Chasing Shadows is the first of the Star Hunters series. The sequel, Unbroken Light, was published in November 2015, and Salustro is currently working on the third book. I found Chasing Shadows sufficiently intriguing to build an interest on my part to learn what befalls Lissa and the other characters in the sequel.

One quibble some might have with Chasing Shadows is that the ending leaves some loose ends—well, one in particular. Given the novel’s sub-title (The Star Hunters: Book 1) I considered myself forewarned that it was intended to be the first in a series. That being said, I’ve seen first-of-series-books with tied-up endings, so if definitive conclusions are important to you as a reader, be prepared to find that particular desire unfulfilled.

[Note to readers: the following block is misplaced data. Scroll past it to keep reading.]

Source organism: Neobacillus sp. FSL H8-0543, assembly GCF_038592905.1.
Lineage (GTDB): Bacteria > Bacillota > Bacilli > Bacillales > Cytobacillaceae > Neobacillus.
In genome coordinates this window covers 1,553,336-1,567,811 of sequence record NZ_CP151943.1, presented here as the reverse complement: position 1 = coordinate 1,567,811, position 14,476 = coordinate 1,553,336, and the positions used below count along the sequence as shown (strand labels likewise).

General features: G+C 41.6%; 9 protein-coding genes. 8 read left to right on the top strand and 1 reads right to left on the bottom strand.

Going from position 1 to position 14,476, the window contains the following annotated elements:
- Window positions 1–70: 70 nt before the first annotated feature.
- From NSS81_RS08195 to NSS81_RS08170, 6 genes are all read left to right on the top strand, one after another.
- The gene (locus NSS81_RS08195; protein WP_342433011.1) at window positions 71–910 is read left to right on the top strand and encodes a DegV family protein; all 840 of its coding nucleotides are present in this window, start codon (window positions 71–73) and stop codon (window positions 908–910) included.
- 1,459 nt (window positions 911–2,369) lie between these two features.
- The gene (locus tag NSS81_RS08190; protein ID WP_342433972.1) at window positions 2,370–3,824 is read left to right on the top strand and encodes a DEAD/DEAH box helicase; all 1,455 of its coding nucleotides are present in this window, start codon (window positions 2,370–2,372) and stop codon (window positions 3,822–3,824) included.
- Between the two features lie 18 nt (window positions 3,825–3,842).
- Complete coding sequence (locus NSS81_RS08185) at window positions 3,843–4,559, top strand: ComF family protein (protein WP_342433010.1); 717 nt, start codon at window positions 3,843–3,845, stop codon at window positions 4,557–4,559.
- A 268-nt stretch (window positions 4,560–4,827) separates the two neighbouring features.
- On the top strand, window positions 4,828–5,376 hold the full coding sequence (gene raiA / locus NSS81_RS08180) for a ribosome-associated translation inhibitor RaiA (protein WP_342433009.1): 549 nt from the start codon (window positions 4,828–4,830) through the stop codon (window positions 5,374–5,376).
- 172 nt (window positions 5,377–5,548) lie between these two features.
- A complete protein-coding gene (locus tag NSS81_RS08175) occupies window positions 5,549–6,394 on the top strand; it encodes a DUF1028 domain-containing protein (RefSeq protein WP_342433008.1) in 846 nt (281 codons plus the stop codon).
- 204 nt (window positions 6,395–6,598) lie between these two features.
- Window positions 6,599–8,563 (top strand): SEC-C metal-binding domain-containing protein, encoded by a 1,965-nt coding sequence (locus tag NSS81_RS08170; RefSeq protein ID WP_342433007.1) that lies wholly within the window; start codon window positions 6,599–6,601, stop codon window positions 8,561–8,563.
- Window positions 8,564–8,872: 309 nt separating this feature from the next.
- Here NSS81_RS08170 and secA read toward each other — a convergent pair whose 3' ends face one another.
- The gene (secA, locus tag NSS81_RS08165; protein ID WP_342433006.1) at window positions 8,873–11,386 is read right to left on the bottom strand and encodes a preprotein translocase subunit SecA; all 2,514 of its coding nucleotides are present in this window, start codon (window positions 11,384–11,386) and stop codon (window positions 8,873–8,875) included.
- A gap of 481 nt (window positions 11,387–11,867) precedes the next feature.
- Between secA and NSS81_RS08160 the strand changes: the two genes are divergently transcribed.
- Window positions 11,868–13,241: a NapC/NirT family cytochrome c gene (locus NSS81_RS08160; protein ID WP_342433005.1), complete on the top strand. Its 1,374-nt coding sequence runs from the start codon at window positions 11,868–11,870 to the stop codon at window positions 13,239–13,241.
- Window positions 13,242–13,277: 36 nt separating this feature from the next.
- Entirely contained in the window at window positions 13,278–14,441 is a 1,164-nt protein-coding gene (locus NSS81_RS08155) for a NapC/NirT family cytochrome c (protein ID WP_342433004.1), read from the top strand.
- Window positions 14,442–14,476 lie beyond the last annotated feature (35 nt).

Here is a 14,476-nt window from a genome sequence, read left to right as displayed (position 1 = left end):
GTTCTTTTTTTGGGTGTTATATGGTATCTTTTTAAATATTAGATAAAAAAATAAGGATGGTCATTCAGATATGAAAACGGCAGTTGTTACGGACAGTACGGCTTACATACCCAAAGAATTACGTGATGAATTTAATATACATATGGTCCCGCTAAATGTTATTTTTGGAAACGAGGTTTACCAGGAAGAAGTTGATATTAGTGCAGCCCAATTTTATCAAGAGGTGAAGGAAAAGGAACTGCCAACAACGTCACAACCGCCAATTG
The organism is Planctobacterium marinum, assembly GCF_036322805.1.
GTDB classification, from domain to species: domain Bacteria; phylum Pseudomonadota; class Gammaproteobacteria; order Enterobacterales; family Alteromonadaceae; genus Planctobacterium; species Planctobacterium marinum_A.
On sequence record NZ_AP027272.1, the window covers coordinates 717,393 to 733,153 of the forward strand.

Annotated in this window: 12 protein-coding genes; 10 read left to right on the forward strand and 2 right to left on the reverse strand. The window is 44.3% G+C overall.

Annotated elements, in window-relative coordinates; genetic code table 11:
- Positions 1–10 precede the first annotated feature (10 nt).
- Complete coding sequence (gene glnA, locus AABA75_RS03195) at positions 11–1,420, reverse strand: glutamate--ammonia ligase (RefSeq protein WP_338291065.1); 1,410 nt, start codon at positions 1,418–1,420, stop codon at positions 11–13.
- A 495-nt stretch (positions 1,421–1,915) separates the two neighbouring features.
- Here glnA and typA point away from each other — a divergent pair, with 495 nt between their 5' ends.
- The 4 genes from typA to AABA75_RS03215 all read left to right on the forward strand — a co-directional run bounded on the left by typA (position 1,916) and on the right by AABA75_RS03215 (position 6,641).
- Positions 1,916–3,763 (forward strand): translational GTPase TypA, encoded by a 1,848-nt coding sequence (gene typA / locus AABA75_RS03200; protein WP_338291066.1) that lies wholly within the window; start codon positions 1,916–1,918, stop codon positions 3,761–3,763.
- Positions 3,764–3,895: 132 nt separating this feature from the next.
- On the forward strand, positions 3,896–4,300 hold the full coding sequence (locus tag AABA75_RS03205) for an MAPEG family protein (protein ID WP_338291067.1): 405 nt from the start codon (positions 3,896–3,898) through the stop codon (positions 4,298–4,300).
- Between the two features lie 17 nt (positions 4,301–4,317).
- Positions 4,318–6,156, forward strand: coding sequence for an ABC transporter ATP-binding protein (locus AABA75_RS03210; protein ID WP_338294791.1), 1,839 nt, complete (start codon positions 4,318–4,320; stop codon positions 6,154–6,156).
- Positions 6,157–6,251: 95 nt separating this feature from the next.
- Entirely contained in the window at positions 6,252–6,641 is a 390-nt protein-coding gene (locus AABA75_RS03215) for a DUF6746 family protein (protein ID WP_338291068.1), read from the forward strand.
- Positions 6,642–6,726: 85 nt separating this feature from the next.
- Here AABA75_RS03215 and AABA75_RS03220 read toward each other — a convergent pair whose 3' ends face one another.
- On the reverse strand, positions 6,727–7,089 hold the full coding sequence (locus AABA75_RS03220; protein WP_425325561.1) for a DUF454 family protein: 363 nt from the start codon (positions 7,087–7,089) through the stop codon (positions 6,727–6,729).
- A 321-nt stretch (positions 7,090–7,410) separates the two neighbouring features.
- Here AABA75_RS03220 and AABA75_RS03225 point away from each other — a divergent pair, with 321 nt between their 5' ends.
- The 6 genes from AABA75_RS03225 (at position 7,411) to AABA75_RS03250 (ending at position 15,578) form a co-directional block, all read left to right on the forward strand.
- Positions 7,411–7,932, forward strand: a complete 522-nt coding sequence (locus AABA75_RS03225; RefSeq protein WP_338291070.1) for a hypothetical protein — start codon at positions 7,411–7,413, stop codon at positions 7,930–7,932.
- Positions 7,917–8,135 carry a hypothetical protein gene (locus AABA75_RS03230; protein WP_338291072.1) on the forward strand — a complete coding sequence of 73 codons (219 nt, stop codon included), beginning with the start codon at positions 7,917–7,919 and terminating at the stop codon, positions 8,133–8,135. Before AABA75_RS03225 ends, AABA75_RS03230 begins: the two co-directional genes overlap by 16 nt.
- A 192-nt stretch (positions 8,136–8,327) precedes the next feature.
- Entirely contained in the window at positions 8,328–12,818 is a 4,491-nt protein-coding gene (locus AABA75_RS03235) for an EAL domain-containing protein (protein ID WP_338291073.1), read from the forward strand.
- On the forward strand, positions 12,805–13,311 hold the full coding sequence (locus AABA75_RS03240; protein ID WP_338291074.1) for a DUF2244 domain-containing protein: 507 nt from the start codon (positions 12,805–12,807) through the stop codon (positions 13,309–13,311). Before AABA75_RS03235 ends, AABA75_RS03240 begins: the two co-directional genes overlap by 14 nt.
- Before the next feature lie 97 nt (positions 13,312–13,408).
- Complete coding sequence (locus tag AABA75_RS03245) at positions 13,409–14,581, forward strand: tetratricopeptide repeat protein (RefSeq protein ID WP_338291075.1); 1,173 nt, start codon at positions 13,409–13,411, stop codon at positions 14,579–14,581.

Chasing Shadows is Salustro’s first novel, and in that context, it’s not surprising that there are some rough spots, such as those cited above. That being said, I found this novel a satisfying read overall. If you’re looking for an original bit of world-building that provide a healthy dose of suspense and surprise, then Chasing Shadows may be your ticket.